A Cape Cod Legend

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The first reason I picked up this cookbook in an antique store was the whimsical illustrations that caught my eye.  The book is filled with them, and so charming that you want to frame them all.  Even though I have had this book for a long time, it was just today that I decided to google the author and illustrator, Peter Hunt.  I found myself so fascinated with Peter Hunt that I ended up being glued to the chair for awhile.  How I love finding old cookbooks with stories!  It puts a smile on my face all day long and reiterates how much one can learn from cookbooks- and not just recipes.
Peter Hunt is a beloved piece of Americana.  He was a talented folk artist who made a name for himself with his peasant decorations from the 1930’s through the 1960’s.  Peter based his art work on his travels in rural France and American Pennsylvania Germans.  He drew images of flowers, hearts, fruits, and peasant people.  Peter was also known for embellishing stories.  One of the longstanding Cape Cod legends (that Peter originated and promoted)  is that he arrived in Provincetown in the early 1920’s when the yacht he shared with Scott and Zelda Fitzgerald was forced to take safe harbour during a storm.  Peter claims he left the boat and strolled the streets of Provincetown and declared he must stay there.  However he came to be in that location, it served him well.  Peter’s work was originally discovered by the well-to-do summer people on Cape Cod, who found his colorful peasant decorations the perfect accents for their cottages.  They also found him charming, witty, and a great addition to summer gatherings.  Soon buyers from Gimbel’s, Macy’s, and Bloomingdale’s heard of high society’s latest fascination in home decorating and heavily promoted Peter’s decorated furniture and art work. 

Peter also started recycling before recycling was cool.  He started finding discarded furniture and painted them with his charming decorations.  At the same time, his recycling capitalized on the World War II concept of conserving to support the war effort.  He eventually collaborated with E.I DuPont in promoting a line of their paints, and wrote several books on how to create his peasant designs.  However, after the war was over, when trade with Europe re-opened and new styles in furniture could be imported, Hunt’s style began to wane.  For many years, his items began to show up at garage and tag sales.  Unfortunately, as his money evaporated, so did his friends and the lifestyle to which he was accustomed.  He went to bed one night in 1967 and never woke up.  It is a shame he never knew the resurgence that would take place many years later.  Now Peter’s art work and furniture is commanding high prices at antique stores and auctions.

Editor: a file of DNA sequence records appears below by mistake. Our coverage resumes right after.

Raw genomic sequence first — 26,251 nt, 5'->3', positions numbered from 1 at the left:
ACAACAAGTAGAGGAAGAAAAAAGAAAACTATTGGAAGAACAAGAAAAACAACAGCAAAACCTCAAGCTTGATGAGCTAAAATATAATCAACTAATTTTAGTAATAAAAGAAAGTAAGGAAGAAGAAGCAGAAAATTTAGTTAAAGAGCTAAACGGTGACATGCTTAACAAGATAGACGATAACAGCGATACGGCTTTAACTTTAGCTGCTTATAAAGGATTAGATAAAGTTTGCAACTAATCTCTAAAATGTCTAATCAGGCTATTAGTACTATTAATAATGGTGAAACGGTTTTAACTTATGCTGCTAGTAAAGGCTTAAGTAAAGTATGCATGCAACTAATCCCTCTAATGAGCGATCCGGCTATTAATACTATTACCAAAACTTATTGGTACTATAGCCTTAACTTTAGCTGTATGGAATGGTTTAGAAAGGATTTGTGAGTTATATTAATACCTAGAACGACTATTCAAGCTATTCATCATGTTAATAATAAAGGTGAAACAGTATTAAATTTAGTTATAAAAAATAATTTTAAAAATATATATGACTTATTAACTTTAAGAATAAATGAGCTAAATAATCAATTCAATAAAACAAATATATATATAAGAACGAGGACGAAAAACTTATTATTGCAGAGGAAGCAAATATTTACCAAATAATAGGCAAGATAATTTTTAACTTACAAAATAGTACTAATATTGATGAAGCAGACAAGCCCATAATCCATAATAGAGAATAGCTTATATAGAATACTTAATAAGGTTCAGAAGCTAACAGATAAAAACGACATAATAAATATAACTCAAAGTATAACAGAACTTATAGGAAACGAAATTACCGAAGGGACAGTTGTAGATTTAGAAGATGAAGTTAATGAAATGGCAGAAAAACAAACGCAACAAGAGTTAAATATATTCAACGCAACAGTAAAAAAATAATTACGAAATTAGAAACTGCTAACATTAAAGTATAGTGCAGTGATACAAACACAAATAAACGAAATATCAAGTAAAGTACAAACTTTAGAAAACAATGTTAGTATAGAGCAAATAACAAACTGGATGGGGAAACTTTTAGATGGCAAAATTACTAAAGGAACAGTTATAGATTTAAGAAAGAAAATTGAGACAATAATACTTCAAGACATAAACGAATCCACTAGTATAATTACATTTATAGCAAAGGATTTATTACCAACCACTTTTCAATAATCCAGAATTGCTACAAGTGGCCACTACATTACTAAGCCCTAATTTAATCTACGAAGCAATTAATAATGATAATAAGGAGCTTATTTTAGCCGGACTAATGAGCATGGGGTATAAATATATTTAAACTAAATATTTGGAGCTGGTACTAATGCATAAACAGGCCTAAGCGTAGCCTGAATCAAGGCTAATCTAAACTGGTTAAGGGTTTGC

I’m not quite sure why Peter decided to write a cookbook, but it might be because he simply loved Cape Cod food and the cooking of his friends, who contributed the recipes.  He was not known to be a great cook, but loved to eat.  In the introduction of the book, Peter writes that fine cooking on Cape Cod can be divided into three parts- New England, Portuguese, and what might be called “sophisticated,” his favorite being Portuguese.  He even had a fantasy of owning a Portuguese restaurant that would be a weather-beaten place at the edge of the sea, with sand dunes around it.  It would have driftwood burning on foggy days, and the smell of the sea about it. There would be no fixed hours for meals at this inn, and a bowl of cabbage soup would be waiting when anyone came in from swimming or fishing.  The Portuguese recipes in the book include fish chowder, clam boil including the Portuguese sausage linquica, fried cod, and Portuguese Easter bread.  The traditional Cape Cod recipes include clam chowder, fried clams, clam fritters, oysters prepared every possible way,  lobster, Boston baked beans, New England boiled dinner, and cranberry and blueberry recipes. The “sophisticated” or “Off -Capers” cooking includes recipes for curries, cakes, lamb, and all kinds of fruitcakes. 
When browsing this wonderful book, you can’t decide whether to look at the recipes or the art work.  Peter would probably be happy that you looked at both. 


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